Saturday, June 13, 2015

News-Press: "Bicycling--7 cities that will make Florida riders jealous"

News-Press continues their focus on bicycling safety and their "Share the Road" campaign, with another Sunday feature edition. This 7-part article highlights 7 cities across the country that are doing innovative things to create a bicycle-friendly environment. See links below to the chapters about each of the 7 cities.

The second feature article details solutions in SWFL for bicycle safety issues. The bottomline message--we need to step up our game! Thanks again to reporters Jaine Zeitlin and Laura Ruane for their excellent work.

News-Press, Sunday June 14, 2015 : Bicycling: 7 cities that will make Florida riders jealous

Bike Boxes at intersection, protected lanes and education are among the solutions that are working in cities throughout the U.S.

By Janine Zeitlin ( and Laura Ruane (


Editor's note: Come back Monday for a story detailing the solutions to Southwest Florida's bicycle safety issues, you can also find it in print Sunday.

Why should Southwest Florida put up with a dozen deaths of bicyclists in roughly a year when places with similar populations, or even larger cities, such as Portland, Oregon, often count none?

Where's the outcry? What sets these places apart from us?

"It's all about political will," said Bill Nesper, a vice president with the League of American Bicyclists. "This isn't really about the bike. This is about the bike as a means to that quality-of-life end.

"Portland decided we're going to be this kind of place."
We have put cycling safety in Southwest Florida in the spotlight.
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"This isn't really about the bike. This is about the bike as a means to that quality-of-life end."

In-depth coverage: Visit for more stories about bicycle safety

Portland has long been one of the nation's havens for folks on two wheels. It started with a push from a city councilman in the 1990s. The city now counts more than 300 miles of bikeway among its laundry list of bike-related accomplishments. It would be tough to beat places like Portland or Minneapolis for bike-friendliness. No one is expecting us to.

"Lee County needs to be Lee County, plus bikes," Nesper recommended. "You have to look where your low-hanging fruit is and start there. It's not something that is going to happen overnight."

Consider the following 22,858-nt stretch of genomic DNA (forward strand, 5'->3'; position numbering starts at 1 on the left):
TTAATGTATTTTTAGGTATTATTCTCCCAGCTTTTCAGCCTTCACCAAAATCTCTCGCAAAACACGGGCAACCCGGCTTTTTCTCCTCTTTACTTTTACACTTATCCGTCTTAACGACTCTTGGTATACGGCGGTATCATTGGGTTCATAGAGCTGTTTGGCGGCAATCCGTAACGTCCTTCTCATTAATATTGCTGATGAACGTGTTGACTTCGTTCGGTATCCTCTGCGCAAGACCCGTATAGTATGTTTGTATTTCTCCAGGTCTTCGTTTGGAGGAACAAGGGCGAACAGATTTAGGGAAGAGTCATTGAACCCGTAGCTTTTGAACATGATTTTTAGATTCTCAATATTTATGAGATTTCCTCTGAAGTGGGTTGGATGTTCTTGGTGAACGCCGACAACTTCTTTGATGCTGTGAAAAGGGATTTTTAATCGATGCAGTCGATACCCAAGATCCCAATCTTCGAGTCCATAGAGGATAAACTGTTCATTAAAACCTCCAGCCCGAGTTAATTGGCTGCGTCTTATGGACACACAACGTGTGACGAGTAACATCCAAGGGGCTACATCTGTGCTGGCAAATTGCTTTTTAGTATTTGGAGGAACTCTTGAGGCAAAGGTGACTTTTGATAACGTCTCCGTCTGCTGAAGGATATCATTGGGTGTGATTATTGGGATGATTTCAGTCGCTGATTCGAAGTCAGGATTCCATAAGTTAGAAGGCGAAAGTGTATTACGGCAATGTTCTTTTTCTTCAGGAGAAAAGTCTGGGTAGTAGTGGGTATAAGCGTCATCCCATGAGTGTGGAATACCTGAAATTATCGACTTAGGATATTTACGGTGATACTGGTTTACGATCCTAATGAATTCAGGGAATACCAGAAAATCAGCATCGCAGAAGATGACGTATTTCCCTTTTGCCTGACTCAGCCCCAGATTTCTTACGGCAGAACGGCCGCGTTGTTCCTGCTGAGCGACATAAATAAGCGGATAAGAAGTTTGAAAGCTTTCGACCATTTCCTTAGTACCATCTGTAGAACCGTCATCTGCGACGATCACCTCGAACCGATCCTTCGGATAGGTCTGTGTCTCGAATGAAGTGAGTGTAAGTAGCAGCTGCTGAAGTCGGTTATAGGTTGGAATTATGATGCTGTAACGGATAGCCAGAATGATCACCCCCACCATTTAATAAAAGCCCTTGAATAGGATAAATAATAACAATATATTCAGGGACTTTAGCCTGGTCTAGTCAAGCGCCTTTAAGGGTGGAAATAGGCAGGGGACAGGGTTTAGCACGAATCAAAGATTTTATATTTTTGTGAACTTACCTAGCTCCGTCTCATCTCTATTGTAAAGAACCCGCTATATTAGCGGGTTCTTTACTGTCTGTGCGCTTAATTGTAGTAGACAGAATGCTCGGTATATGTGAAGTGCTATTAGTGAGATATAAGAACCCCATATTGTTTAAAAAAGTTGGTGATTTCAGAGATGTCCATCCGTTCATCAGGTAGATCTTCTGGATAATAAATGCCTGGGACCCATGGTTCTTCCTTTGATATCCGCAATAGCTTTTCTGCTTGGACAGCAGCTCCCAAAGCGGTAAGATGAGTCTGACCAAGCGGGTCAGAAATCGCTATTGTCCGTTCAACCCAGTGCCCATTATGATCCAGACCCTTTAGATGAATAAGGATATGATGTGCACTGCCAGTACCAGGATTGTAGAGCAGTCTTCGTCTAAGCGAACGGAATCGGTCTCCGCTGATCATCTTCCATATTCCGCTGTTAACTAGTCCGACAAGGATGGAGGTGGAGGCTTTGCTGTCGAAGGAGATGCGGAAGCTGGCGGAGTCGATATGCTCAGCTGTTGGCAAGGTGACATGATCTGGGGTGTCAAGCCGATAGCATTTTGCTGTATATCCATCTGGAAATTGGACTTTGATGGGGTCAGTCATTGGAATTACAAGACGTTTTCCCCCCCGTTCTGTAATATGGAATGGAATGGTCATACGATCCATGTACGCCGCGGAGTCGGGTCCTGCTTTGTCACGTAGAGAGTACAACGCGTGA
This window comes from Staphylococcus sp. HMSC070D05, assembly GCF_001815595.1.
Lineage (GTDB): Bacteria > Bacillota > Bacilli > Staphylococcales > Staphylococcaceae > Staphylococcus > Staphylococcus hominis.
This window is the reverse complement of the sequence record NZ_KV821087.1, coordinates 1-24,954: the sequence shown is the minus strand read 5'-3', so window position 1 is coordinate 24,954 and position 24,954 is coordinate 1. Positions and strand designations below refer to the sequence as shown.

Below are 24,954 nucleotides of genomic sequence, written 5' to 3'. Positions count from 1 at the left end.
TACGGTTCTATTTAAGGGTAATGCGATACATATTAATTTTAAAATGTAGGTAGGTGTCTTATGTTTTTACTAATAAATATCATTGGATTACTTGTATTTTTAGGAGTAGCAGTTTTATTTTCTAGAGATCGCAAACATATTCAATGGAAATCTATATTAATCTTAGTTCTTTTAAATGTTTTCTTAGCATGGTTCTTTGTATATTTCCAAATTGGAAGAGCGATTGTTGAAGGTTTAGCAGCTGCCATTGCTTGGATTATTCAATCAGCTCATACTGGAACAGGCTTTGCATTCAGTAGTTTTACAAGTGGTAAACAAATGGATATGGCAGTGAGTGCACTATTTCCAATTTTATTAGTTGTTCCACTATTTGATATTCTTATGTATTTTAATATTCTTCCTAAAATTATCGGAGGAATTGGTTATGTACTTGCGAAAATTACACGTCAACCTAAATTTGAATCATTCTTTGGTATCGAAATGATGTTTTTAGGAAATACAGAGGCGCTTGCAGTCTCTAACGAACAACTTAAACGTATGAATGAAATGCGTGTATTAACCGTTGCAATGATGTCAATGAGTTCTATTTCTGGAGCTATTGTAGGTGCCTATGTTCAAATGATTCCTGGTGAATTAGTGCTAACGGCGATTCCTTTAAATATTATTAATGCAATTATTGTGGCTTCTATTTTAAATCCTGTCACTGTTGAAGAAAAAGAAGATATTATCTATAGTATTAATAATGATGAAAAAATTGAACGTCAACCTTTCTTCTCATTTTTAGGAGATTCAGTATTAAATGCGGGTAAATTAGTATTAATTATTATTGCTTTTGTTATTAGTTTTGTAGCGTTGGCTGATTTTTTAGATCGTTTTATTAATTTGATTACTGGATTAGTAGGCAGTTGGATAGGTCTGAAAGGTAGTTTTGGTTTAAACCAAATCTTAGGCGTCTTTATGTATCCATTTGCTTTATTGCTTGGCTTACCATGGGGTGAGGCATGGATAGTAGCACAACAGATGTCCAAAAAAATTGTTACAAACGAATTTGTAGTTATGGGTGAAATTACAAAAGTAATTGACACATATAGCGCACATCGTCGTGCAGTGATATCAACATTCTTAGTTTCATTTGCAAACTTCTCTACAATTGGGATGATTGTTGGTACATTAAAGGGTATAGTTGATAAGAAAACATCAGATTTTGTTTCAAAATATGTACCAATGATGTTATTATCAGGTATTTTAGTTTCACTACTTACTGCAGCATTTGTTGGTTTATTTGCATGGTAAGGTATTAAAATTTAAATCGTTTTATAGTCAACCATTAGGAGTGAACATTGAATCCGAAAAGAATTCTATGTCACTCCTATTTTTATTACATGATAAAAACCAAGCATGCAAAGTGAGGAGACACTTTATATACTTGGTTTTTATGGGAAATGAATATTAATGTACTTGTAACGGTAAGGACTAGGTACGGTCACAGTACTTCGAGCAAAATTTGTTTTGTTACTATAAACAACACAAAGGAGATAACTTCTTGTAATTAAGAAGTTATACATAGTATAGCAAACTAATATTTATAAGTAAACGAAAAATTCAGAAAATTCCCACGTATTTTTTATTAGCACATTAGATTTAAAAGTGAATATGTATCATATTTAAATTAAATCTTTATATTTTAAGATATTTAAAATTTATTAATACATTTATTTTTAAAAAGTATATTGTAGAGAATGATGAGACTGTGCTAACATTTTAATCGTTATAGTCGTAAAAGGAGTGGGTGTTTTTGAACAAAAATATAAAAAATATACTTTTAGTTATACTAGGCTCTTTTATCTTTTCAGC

In recent years, numbers of bike crashes and deaths have spiked to alarming peaks. Florida is the most lethal state in the nation for bicyclists. Last year, Lee had eight bicyclists die, tying with Orlando and Tampa for the third-highest number of bicyclist fatalities in the state.

Related: 7 Florida bicycle facts that may shock you

A Cape Coral freshman on his way to high school died after being hit by a deputy; a driver accused of going more than 100 mph struck and killed an avid cyclist in the Cape; and a pizza cook riding home from work one night on Pine Island Road was killed in a hit-and-run. His body wasn't found until 11 hours later. In Naples, there were three fatal bike crashes last year, including two commuters hit in intersections while riding along sidewalks.

But there are glimmers of promise.

Enthusiasts, law enforcement, officials and some elected leaders are taking steps to make biking safer in Bonita Springs, Naples, Sanibel Island, Cape Coral and Fort Myers. You can learn more about some efforts in our story on local solutions. In Lee County, projects to add bike paths, bus shelters and sidewalks with a $10.4 million federal grant are slated to start in July.

"We're so spread out. It's hard to see the sum of it all," said Darla Letourneau of advocacy coalition BikeWalkLee. "To me, the most important thing is that it's starting to take hold in the fabric of the community.

"Baby steps."

GoPro View:SWFL bicyclist share their rides

But, as a whole, we're largely still talking about filling the gaps while other regions, in Florida and across the nation, are looking to innovate, overhaul roadways and seriously invest. Where are the protected bike lanes where parents and their kids can feel safe riding to grab some ice cream? Where's the intensive education for young drivers? Where's the proof that shows we're committed, as a region, to bringing down our abysmal pedestrian and bicyclist fatality statistics?

We asked the League of American Bicyclists about places that were doing it right. (A league specialist visited Southwest Florida earlier this year and scored Lee a 3 out of 10. Some of his recommendations included adding buffered or protected bike lanes on busy roads.) Here are some of the cities the league suggested and some whose examples we admired. Frankly, we're jealous.

We need to step up our game.
About this project

The News-Press cycling safety experts Janine Zeitlin and Laura Ruane provide details on steps that are being planned or have been executed in seven cities across America with the goal of finding a happy medium between motorists and cyclists.


Links to the 7 city stories:

Chapter 1:  Arlington, VA
Chapter 2:  Boulder, CO
Chapter 3:  Chattanooga, TN
Chapter 4:  Evanston, IL
Chapter 5:  Portland, OR
Chapter 6:  Salt Lake City, UT
Chapter 7:  Scottsdale, AZ

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